View the article online at http://citywire.co.uk/money/article/a579068
GKN advances as FTSE heads for quarterly gain
Shares in GKN (GKN.L) rise as broker Jefferies talks up a potential acquisition by the car and plane parts firm of Volvo’s aircraft business.
Shares in GKN (GKN.L) advanced on Friday as broker Jefferies talked up a potential acquisition by the car and plane parts firm of Volvo’s aircraft business, while Britain’s FTSE 100 was set to post a second straight quarterly gain.
GKN took on 4.5p, or 2%, to 206.9p in early trading, after losing 7.5% in the past month amid fears that the Redditch-based group would need to raise additional funds in order to finance the deal.
‘With hindsight, we ought to have recognised the mere suggestion of an equity issue could create scope for some anxiety or some technical weakness in the GKN share price,’ said analysts at Jefferies in a research note.
‘While it is not clear that GKN will formally seek to acquire Volvo Aero, any transaction might well stand on its merits, in our view. Indeed, we doubt GKN would proceed unless any deal were clearly attractive for shareholders.’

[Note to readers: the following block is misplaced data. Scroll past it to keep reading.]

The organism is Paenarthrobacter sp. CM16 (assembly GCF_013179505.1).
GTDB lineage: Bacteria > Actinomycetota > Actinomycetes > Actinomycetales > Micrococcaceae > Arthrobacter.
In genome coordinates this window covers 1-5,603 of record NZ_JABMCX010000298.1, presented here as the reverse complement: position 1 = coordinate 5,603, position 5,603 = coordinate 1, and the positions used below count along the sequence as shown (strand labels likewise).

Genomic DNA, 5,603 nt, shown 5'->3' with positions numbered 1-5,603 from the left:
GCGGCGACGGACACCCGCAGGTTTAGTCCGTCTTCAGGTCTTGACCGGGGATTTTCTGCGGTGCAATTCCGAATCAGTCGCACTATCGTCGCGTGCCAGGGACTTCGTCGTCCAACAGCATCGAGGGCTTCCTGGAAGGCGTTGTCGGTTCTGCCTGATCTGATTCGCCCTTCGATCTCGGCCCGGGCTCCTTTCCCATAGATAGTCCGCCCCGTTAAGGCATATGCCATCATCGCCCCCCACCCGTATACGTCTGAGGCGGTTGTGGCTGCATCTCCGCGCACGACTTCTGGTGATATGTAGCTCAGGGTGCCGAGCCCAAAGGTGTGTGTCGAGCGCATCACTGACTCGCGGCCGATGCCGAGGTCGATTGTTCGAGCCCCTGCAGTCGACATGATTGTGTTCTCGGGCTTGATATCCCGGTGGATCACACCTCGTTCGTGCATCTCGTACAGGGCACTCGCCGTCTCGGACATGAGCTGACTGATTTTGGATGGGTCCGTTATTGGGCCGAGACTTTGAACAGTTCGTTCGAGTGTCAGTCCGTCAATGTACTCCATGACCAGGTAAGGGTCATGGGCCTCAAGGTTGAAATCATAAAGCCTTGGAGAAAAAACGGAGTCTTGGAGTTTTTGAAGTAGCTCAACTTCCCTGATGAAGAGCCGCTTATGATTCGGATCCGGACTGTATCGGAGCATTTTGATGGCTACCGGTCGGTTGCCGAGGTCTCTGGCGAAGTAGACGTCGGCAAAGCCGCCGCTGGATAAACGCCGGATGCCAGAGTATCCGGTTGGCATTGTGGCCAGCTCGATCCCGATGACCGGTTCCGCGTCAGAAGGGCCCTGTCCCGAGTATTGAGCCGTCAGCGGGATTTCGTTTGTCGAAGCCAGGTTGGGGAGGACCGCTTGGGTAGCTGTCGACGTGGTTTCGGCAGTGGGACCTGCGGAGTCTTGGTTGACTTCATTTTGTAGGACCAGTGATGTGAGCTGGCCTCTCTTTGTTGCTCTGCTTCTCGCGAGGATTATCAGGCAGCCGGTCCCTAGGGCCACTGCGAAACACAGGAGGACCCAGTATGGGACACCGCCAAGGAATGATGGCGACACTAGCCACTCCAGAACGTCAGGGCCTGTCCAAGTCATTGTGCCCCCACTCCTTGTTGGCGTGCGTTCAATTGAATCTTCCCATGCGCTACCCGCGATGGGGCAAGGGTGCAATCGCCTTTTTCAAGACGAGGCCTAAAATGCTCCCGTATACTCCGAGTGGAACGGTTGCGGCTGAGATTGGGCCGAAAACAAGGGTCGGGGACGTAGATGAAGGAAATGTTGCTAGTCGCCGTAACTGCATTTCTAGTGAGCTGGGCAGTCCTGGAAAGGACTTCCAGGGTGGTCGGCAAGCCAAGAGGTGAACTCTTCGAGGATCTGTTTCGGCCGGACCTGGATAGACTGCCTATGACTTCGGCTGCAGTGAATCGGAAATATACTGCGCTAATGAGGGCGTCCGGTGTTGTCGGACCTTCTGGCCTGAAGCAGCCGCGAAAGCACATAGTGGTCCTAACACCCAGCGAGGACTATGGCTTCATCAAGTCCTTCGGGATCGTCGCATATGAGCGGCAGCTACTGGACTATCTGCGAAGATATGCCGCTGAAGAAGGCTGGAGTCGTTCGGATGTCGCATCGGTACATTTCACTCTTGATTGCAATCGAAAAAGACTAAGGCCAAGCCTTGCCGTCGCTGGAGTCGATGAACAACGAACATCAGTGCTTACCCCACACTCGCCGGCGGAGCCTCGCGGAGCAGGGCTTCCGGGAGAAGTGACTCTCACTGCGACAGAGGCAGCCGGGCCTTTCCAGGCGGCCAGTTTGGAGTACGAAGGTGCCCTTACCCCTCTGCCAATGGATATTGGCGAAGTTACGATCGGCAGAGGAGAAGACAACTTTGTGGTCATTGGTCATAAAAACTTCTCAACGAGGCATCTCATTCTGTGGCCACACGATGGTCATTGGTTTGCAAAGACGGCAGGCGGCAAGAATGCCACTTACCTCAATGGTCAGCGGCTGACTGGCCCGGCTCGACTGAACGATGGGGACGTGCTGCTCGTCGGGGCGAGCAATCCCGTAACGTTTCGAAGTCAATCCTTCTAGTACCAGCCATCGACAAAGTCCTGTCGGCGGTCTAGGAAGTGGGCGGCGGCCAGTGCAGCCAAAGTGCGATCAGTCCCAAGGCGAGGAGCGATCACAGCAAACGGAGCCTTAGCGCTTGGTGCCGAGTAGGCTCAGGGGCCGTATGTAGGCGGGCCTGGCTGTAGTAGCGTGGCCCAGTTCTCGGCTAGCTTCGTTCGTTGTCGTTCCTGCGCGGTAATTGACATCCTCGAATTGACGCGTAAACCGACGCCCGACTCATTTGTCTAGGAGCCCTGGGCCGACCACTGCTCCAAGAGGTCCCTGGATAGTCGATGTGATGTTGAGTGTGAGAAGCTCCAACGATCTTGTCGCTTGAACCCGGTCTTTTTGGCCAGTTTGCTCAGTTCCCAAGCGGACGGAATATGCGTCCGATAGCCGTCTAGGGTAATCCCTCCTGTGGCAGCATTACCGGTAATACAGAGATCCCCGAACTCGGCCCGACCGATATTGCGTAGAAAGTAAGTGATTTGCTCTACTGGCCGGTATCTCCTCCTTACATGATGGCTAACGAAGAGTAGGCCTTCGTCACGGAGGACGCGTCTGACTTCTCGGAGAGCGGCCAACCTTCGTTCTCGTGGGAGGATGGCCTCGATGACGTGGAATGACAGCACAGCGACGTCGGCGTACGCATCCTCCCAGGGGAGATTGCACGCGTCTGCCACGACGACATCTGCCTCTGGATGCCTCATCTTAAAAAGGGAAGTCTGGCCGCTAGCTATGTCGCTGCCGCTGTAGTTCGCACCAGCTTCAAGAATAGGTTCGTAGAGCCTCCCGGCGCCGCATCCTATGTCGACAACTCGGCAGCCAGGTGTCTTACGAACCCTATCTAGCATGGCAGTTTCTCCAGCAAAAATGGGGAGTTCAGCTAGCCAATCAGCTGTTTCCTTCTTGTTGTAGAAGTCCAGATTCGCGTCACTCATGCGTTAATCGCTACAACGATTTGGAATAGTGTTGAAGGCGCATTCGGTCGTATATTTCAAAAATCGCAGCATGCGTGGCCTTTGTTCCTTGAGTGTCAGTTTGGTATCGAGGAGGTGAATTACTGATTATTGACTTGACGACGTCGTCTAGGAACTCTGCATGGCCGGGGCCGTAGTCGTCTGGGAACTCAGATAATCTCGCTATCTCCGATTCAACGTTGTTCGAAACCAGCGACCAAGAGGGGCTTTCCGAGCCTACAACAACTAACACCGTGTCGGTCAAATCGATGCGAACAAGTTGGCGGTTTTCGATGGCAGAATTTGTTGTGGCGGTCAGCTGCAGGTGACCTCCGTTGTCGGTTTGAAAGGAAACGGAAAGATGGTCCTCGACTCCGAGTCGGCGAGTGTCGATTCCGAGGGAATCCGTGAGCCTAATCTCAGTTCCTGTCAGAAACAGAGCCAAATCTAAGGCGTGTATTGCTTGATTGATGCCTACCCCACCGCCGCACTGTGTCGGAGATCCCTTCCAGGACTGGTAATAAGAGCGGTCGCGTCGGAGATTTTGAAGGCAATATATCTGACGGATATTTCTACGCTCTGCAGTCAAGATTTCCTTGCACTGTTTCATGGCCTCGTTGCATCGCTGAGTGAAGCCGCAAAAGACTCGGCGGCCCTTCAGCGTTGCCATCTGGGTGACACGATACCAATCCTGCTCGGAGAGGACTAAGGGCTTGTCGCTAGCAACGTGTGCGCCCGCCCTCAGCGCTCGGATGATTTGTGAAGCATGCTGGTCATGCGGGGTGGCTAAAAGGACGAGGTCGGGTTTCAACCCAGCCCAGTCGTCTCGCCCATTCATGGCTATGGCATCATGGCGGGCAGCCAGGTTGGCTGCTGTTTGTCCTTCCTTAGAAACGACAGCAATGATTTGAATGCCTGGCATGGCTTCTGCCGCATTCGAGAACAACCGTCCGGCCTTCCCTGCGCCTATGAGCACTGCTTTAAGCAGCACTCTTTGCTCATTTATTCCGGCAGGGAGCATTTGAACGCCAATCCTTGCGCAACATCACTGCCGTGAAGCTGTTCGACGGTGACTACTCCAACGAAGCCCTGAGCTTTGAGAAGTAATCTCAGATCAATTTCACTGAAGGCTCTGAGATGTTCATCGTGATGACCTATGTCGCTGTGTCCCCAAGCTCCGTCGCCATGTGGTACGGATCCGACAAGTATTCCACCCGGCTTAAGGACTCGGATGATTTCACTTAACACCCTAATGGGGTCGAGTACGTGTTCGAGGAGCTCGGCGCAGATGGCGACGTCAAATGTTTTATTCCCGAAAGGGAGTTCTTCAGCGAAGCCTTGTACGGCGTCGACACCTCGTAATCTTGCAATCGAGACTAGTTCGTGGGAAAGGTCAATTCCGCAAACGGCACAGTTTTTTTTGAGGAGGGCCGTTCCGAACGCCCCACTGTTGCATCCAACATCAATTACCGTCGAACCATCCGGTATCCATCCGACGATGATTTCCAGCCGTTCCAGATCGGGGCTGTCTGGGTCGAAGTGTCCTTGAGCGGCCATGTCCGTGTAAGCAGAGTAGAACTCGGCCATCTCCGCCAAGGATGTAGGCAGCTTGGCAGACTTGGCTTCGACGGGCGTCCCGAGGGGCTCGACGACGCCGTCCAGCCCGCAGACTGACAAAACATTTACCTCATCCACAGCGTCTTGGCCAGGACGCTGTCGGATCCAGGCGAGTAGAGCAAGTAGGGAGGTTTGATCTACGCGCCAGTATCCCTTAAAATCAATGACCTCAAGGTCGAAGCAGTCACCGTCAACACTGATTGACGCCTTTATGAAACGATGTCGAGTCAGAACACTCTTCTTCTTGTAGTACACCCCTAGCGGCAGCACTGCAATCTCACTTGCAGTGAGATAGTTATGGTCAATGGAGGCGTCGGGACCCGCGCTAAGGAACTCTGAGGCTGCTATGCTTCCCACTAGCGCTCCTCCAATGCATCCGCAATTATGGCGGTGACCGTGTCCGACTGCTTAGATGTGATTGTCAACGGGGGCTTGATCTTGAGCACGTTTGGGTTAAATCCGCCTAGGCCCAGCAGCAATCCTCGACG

Eurozone rescue funds
Meanwhile, the FTSE 100 gained 0.3%, or 17 points, to 5,759 and the All Share index increased 0.35%, or 11 points, to 2,998. See the FTSE’s performance and the index’s top winners and losers.
Should the FTSE 100 close at this level, it would post a gain of 3.4% on the quarter.
The gains came as eurozone finance ministers were expected to agree temporarily to almost double their regional rescue funds in a bid to resolve the sovereign debt crisis that has dogged the monetary union for two years.
‘Combined with assistance from the International Monetary Fund, [the funds] will probably be large enough to also offer shelter to Spain and Italy if necessary,’ said Christoph Weil, economist at Commerzbank.
But referring to the paper of the eurozone’s faltering economies, of which Spain and Italy are the largest, he added: ‘Nonetheless, there is reason to fear that investors will remain sceptical and continue to demand high risk premiums for peripheral bonds.’
Nonetheless, the yield – or implied interest rate – on Spanish and Italian benchmark government bonds retreated, and the euro gained 0.2% versus the dollar to $1.332.
Stock markets in Europe also improved: Germany’s DAX index added 0.67% to 6,921, France's CAC 40 index strengthened 0.83% to 3,409, and the FTSEurofirst 300 index of top European shares was 0.45% to 1,064.
Solid results from LSE
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